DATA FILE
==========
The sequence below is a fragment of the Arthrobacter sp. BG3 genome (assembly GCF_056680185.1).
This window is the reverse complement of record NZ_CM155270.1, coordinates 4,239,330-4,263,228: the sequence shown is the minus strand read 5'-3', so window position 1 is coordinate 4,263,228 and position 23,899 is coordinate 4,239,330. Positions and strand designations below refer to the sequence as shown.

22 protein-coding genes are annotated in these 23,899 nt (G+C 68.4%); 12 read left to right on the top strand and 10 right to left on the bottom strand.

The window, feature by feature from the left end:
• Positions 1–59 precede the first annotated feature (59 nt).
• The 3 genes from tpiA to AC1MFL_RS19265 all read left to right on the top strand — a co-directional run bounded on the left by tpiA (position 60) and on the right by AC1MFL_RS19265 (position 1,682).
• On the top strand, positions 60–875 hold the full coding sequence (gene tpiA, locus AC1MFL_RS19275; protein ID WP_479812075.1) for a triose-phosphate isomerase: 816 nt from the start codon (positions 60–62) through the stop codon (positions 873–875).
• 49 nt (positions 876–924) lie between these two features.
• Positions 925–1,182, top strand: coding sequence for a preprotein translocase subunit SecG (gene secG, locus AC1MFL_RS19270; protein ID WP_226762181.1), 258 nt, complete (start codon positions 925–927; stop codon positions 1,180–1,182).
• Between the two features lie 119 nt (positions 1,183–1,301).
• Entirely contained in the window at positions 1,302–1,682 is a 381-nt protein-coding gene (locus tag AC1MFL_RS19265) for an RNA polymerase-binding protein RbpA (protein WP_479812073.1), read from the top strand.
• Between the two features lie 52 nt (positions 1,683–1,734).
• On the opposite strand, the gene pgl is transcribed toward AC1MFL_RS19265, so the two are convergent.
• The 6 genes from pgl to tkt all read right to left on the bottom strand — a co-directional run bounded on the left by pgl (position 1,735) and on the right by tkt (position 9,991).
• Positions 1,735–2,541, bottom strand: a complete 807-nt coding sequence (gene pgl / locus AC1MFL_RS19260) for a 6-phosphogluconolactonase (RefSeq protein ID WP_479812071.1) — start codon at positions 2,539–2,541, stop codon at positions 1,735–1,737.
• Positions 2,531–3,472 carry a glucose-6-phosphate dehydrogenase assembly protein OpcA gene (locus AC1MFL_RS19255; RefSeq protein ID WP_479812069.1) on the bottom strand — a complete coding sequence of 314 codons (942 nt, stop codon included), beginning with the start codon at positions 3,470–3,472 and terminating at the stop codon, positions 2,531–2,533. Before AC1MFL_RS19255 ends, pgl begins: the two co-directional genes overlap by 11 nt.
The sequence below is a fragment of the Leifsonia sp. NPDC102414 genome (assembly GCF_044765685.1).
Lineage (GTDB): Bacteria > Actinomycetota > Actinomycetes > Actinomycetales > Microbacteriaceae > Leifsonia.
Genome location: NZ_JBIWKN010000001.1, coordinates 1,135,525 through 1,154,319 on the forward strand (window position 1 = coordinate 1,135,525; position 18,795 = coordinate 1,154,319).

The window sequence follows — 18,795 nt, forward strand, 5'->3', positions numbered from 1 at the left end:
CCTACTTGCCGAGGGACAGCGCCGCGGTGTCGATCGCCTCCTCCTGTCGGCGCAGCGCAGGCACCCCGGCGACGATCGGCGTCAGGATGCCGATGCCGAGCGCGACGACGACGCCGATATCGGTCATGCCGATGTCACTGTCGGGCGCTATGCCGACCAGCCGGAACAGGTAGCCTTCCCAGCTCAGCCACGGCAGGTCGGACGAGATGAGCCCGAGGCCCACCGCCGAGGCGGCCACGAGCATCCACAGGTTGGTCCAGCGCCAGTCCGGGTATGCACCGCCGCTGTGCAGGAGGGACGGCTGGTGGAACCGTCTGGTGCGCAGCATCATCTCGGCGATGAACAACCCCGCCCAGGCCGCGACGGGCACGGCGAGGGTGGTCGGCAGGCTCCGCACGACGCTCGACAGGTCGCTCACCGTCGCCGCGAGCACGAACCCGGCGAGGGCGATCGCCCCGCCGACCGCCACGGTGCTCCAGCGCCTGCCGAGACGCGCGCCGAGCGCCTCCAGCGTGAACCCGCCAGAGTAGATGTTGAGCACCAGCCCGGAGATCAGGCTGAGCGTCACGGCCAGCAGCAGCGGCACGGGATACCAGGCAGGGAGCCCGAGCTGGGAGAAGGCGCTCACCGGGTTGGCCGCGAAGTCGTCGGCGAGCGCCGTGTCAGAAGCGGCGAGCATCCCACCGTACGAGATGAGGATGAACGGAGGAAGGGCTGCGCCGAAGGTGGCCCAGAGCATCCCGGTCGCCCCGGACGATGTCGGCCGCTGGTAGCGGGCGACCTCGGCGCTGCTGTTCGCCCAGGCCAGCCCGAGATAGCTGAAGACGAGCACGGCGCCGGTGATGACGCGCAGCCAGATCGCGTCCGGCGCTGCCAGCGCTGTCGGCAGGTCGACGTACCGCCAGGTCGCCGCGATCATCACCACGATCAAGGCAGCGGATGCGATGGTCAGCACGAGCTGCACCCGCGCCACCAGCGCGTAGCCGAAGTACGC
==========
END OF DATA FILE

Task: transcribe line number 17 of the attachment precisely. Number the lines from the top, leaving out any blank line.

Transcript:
The sequence below is a fragment of the Leifsonia sp. NPDC102414 genome (assembly GCF_044765685.1).